Development of green surfaces including regular tree plantation and the development of the “Living Fossils’ Park”: The economic strategy of the village prescribes the development of green surfaces and plantation of trees both for mitigation of and adaptation to climate change. A park was developed in 2012 and certain areas (eg. the garden of the nursery) have been used to protect and create habitat for native species (eg. violet click beetle (Limoniscus violaceus)). Moreover, the Municipality has a yearly program of tree plantation in the village with a fixed budget (250.000 HUF or 820 EUR p.a.). The type of trees to be planted is determined together with the local residents year by year. It needs to be mentioned at this point that the village has two touristic sites that are specifically interesting from a geological point of view. Combining the ideas of tree plantation and the existing geological educational trails, an interested resident, whose hobby is geology, submitted a proposal to the municipality in 2015 to use the tree plantation program to develop a garden of plants of geological value. The Mayor has found out that this project can also be combined with awareness raising on climate change, by building on the theme of ‘plants that have survived climate change’. The Garden was developed from the municipal budget, the initiator resident provided the professional planning and organised the implementation and a number of local residents (at least 20 adults and several dozens of children) volunteered in the physical work to create the garden.
Resilient energy supply system: The municipality has installed solar panels to cover the energy needs of the water pumps that ensure the availability of drinking water in the settlement, public buildings (nursery, school etc.) and public lighting. As solar panels ensure independence from the regional power supply network, the electricity supply is more resilient to climate change hazards.
The Mayor is an environmentalist: graduated as environmental engineer, was secretary of the local green NGO FÉK and is still a member today, has participated in a training on climate adaptation and carries on the environmentalist attitude in his everyday work. He ensures that the aspect of climate change and more specifically climate change adaptation are taken into consideration in the municipality’s decisions.
Local residents can bring their ideas to the municipality as initiators. They also participate in the planning of a project and occasionally in the implementation as well. Most importantly, they benefit from the projects.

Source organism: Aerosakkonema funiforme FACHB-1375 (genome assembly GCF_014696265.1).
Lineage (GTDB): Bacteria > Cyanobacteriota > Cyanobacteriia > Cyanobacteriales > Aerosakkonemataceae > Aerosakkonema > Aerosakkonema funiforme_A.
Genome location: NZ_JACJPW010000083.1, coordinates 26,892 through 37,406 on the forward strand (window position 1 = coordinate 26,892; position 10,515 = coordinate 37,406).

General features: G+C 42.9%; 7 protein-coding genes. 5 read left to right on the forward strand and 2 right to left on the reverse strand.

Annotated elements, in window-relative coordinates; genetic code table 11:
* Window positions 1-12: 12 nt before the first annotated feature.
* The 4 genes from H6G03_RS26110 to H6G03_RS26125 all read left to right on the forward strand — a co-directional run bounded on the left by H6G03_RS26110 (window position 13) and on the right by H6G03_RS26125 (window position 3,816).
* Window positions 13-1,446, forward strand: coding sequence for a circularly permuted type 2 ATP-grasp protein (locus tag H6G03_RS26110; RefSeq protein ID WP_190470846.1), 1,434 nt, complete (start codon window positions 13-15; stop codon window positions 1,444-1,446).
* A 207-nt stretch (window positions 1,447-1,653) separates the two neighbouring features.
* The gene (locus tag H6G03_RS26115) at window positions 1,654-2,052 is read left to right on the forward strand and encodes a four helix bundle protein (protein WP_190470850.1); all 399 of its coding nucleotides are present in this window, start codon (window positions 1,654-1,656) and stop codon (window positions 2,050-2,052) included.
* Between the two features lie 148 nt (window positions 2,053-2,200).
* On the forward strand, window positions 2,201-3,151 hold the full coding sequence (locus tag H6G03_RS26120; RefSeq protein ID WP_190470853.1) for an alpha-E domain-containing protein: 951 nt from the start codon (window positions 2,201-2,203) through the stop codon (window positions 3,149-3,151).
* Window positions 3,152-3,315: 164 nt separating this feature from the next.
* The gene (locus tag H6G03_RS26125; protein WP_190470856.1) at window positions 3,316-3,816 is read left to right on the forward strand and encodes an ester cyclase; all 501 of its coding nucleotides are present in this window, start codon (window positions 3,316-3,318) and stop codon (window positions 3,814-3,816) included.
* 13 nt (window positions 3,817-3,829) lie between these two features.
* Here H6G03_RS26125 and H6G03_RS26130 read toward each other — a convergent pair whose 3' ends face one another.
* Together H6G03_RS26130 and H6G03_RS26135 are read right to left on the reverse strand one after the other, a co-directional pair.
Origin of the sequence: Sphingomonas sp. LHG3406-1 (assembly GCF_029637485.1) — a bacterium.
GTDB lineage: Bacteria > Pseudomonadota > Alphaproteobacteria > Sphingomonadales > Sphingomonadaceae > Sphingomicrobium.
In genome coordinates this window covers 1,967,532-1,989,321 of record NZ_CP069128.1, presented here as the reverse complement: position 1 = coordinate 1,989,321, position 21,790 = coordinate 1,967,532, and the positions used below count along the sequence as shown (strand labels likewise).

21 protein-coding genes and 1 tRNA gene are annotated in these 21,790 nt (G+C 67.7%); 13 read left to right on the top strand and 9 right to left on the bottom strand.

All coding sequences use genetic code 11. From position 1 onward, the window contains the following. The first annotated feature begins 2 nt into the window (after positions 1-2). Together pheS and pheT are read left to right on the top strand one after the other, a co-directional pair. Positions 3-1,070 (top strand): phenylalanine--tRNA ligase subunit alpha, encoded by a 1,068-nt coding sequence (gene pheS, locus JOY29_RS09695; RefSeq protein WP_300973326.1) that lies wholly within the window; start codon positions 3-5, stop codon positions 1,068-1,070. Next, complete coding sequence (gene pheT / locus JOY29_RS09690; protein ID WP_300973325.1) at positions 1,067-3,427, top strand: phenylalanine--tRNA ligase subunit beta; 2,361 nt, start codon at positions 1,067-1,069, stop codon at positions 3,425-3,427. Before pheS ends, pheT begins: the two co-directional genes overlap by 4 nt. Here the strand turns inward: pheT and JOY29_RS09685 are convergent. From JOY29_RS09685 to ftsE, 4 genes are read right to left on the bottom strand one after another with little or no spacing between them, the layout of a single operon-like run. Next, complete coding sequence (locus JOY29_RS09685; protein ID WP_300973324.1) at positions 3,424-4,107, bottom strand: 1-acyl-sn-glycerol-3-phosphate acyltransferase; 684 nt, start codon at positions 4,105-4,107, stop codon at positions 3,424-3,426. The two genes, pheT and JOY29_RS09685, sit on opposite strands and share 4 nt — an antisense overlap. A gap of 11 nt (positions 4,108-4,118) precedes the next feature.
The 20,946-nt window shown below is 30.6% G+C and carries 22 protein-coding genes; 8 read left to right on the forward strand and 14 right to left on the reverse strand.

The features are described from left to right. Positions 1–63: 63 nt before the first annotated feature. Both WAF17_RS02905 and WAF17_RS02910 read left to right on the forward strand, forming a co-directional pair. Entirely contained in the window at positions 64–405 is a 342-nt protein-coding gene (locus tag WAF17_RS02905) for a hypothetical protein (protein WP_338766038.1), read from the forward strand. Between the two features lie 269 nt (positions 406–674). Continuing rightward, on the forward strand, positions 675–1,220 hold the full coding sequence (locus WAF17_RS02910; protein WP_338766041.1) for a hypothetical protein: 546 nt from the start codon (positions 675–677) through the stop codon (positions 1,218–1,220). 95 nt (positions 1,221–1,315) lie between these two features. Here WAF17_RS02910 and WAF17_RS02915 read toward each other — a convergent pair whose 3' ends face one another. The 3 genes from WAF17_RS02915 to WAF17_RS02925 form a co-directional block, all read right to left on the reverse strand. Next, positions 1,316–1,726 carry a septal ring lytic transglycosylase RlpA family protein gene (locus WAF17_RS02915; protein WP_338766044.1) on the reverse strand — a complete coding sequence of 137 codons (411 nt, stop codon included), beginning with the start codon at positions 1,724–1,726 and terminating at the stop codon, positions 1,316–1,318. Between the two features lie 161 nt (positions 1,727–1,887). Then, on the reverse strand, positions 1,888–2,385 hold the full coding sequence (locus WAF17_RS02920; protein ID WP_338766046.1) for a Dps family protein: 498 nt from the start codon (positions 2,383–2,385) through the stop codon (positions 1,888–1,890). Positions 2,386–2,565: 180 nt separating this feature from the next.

The local green NGO can bring their ideas to the municipality as initiators. They often participate in the planning of a project and are active in the implementation (ensure labour and expertise).
Professional service providers have participated in the planning and implementation of some of the presented solutions (eg. park development etc.).
There is now a well-established cooperation between the municipality and the green NGO. Moreover, local residents are provided a forum to express their views in the decision-making process.
Most measures have been financed from municipal resources.
The costs of some measures such as road pavement and the development of public lighting system are shared in a proportion of 50-50% by the Municipality and the relevant residents.
- Personal commitment of the Mayor
- Cooperation between the municipality and the green NGO, which provides enough critical mass for a project to be implemented, as one may not be enough without the other
- Direct cooperation between the local residents and the municipality. Ideas of the local residents are taken into consideration. In addition, many of them volunteer for municipal works, building the community at the same time.
Regarding the protection of Malom-völgy: conflicting interests and long-lasting bureaucratic processes with other entities such as the regional water supply network operator and the forestry authority. Firstly, the water supply network operator would intend to use the wells that currently provide water to Felsőörs only, while the municipality strives to have guarantees that the wells would keep on providing sufficient water to the settlement both in terms of quantity and quality, which both are in peril because of the connection to the regional network and future climate change. The municipality also strives to make the local residents understand and accept the options for a win-win negotiation with the regional water supply operator. Secondly, the forestry authority’s interest is to produce wood from the area, while Felsőörs’ municipality would like to keep it natural and intact (also for the sake of maintaining the water quality). Negotiations are also ongoing with them.
This case is a good example how potential future climate vulnerabilities can be built into current development projects, also taking into consideration existing assets (eg. geological educational trails as a basis for the development of the Living Fossils’ Park). It also emphasises the power of personal commitment and of cooperation with the local NGO and the villagers.